This content is from: Local Insights

Philippines: Obstacles to FDI

Rocky Alejandro L Reyes
In 2013, after several decades of implementing measures to solve its economic problems, the Philippines attained an investment grade rating from the big three credit rating agencies. The investment grade rating and the fast pace of economic development in the Philippines should have attracted a lot of foreign direct investment (FDI).

However, Philippine laws' restrictions on foreign ownership of land, educational institutions, public utilities and mass media, to name a few, continued to hinder the growth of such investment. Many foreign ownership restrictions on certain business activities remain in the Constitution and statutes. For example, the ownership of private lands is exclusively reserved for Philippine citizens and corporations with at least 60% of its capital owned by Filipino citizens. The exploitation of natural resources, including all modes of potential energy, is subject to the same nationality requirement. This limited foreign equity investment in renewable energy development, such as hydro, geothermal, wind and solar power generation.

The lack of infrastructure prompted the Philippine government to encourage private sector investment (both local and foreign) in infrastructure through a public private partnership programme, a new term for a build-operate-transfer type arrangement. Unfortunately, most of the much needed infrastructure, such as mass transit, toll roads and airports, fall under the rubric of public utilities, the operation of which is also subject to the 60:40 nationality restriction under the Constitution. This constitutional restriction effectively limited equity participation of foreigners to a minority position.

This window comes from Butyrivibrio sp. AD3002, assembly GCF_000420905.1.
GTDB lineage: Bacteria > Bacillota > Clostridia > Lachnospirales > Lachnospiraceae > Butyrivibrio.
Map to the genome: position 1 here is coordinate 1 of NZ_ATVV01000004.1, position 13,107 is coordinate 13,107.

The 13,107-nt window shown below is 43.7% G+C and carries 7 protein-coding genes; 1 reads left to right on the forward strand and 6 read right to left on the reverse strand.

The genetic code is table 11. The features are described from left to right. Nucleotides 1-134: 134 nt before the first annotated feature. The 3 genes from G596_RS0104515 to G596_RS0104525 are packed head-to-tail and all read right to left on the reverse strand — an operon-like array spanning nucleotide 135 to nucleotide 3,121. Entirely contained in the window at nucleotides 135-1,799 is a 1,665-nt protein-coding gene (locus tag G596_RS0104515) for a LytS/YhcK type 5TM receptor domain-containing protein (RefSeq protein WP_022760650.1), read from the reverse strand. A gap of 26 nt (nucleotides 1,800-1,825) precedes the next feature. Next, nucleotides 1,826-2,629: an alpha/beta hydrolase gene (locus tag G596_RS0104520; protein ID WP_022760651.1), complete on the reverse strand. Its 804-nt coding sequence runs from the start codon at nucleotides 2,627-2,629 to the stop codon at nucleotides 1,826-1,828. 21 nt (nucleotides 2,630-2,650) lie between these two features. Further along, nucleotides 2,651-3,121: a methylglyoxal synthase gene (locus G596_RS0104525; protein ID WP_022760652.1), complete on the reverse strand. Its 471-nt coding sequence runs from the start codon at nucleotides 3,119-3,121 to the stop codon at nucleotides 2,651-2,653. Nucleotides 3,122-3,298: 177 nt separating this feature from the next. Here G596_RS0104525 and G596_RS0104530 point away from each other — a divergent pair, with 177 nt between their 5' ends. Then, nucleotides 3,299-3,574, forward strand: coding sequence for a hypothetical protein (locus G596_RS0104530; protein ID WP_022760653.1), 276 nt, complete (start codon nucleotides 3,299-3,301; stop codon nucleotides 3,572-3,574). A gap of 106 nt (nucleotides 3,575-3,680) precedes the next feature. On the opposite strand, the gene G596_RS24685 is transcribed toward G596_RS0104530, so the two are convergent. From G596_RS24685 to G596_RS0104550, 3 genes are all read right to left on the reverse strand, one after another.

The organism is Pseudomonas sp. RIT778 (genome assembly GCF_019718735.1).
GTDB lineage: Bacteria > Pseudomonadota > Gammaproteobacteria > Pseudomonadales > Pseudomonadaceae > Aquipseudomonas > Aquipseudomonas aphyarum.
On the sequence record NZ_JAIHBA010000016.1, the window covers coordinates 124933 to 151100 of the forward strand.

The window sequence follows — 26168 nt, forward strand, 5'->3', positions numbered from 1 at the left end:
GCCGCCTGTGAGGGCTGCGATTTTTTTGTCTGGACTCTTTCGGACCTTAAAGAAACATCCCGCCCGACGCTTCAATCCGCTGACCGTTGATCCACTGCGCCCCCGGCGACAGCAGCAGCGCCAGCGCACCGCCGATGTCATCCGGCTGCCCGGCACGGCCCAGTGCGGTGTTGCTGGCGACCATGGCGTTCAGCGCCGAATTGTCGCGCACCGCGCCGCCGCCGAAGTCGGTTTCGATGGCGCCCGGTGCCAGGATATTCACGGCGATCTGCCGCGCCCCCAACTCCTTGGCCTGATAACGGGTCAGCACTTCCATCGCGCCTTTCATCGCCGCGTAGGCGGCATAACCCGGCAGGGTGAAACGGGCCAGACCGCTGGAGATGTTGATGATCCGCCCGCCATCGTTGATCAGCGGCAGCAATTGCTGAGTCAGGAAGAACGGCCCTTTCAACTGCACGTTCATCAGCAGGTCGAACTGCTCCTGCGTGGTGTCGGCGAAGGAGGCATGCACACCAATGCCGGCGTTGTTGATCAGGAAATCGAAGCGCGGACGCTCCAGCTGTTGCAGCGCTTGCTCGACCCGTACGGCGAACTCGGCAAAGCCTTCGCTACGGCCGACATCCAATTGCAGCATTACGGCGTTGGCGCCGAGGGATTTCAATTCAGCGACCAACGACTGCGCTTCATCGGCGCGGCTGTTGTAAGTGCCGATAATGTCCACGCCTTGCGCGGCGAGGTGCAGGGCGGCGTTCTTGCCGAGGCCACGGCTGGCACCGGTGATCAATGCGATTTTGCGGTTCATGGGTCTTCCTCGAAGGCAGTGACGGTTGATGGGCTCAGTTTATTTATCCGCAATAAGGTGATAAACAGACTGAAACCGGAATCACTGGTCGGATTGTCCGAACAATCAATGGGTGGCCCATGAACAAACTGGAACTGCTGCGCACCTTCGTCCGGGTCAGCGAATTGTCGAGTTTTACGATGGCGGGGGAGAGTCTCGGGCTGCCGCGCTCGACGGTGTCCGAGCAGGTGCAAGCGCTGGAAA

Moreover, under the Foreign Investments Act (FIA), certain business activities were added to the list of nationality restrictions through what are referred to as the Negative List A and Negative List B.

The Government recognised the need to remove or at least relax some of these restrictions. Administrative and legislative efforts were made to liberalise a few foreign ownership restrictions and foreign currency laws. Nevertheless, Philippine laws that impose nationality restrictions basically remain unchanged.

To complicate matters, the computation of the 60:40 capital requirement was far from simple. While the FIA and the Securities and Exchange Commission provided guidance on the matter, there is a dearth of judicial precedent that could serve as a reliable guide for structuring investments.

Other Asian countries have nationality restrictions but the Philippines continues to be one of the few with a very restrictive policy on foreign ownership of many businesses. If the present economic growth is to be sustained, the legal framework that imposes nationality restrictions on business activities must be reexamined.

Rocky Alejandro L Reyes

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